It's no wonder that upon leaving college as an official graphic designer, I was at odds with the decades I was reared in. I hated all of the styles I'd known. I hated the '80s. I hated Memphis. I hated April Greiman posters. I hated Neville Brody. I hated the '90s. I hated Raygun. I hated Emigre.
Styles always return. It's a boring subject but it's true. Just check out Rookie Mag and watch today's teenagers fall in love with Blossom. Or see Beavis and Butt-Head returning to MTV. Or, like me, after seven years of not owning a TV, watch "Seinfeld" again. It is amazing and it is really, really ancient.
A resurgence is always hardest for the people who were young during the time the styles were created. I had a rough time with the return of hints of these two decades in design and typography, but I let go of the nostalgia (or I embraced it?) and it feels great.
If you are having a hard time, try now to look into the forms and what they mean. And while I can't put my finger on what makes a lot of today's work feel like those two decades I have decided there are two ideas that feel lifted from the past and returned with an excitement: primitivism and customized type. If you are like me, and you've ignored it all these years, go look at "The Graphic Language of Neville Brody"; it's splendid and the most contemporary-feeling book on my shelf.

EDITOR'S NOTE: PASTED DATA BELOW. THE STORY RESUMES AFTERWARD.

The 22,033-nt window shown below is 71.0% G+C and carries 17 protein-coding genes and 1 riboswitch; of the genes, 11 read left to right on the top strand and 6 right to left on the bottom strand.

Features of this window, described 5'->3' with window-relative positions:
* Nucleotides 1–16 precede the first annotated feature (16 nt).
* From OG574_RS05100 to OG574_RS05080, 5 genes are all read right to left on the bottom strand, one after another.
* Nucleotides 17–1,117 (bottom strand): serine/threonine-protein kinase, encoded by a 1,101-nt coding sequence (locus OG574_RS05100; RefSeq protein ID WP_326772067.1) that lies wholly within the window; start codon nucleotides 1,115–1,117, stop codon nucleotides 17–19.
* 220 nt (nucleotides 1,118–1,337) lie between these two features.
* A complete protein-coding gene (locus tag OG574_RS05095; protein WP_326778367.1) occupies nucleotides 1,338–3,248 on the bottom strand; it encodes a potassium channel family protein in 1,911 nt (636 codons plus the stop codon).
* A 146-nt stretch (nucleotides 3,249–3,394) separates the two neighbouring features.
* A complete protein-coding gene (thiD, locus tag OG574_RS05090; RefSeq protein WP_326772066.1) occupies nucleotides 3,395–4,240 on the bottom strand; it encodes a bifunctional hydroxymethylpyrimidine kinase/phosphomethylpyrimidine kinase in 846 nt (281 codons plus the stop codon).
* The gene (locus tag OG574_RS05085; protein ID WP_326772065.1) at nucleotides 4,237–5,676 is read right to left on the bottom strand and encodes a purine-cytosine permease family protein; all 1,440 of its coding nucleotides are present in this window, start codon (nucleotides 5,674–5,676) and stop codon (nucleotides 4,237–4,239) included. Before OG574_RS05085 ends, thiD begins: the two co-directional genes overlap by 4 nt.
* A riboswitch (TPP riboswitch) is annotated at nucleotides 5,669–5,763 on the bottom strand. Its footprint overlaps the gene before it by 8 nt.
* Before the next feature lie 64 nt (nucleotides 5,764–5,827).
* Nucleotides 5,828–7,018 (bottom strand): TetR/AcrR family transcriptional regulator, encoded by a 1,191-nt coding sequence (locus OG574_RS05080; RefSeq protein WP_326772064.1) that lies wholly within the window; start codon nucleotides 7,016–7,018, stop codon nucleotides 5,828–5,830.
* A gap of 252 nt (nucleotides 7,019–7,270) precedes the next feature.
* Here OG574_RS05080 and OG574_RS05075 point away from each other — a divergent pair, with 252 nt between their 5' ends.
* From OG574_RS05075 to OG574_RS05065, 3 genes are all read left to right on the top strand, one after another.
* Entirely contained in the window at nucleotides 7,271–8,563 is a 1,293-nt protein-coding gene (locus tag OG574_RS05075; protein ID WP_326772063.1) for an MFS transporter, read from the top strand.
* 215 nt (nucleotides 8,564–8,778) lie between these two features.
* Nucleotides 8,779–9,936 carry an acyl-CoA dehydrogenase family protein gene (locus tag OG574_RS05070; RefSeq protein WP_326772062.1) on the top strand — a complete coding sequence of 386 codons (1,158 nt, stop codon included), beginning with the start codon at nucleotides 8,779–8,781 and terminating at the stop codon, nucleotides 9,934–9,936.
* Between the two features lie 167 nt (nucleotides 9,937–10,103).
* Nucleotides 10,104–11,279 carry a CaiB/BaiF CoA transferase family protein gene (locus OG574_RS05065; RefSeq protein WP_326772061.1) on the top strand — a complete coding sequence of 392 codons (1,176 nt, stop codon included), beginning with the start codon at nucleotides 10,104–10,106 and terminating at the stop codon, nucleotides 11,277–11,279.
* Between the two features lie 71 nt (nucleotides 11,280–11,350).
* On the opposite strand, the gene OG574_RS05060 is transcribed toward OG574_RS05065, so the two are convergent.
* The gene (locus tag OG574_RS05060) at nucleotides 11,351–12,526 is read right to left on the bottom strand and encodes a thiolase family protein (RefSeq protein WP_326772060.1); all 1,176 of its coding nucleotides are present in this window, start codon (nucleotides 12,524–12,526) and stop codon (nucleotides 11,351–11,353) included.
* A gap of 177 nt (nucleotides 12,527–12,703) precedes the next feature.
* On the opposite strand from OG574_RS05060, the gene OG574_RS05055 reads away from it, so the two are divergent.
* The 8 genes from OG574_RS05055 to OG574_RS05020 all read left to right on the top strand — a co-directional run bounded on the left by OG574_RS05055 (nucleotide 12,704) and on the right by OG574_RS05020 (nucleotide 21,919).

Here are some pieces from the amazing (and contemporary) David Rudnick that made me feel particularly excited about what I thought I used to hate. Turns out it's totally fucking* fun!
* I used to love swear words as a teen
Copyright & Footer:
Copyright F+W Media Inc. 2011.
Salon is proud to feature content from Imprint, the fastest-growing design community on the web. Brought to you by Print magazine, America's oldest and most trusted design voice, Imprint features some of the biggest names in the industry covering visual culture from every angle. Imprint advances and expands the design conversation, providing fresh daily content to the community (and now to salon.com!), sparking conversation, competition, criticism, and passion among its members.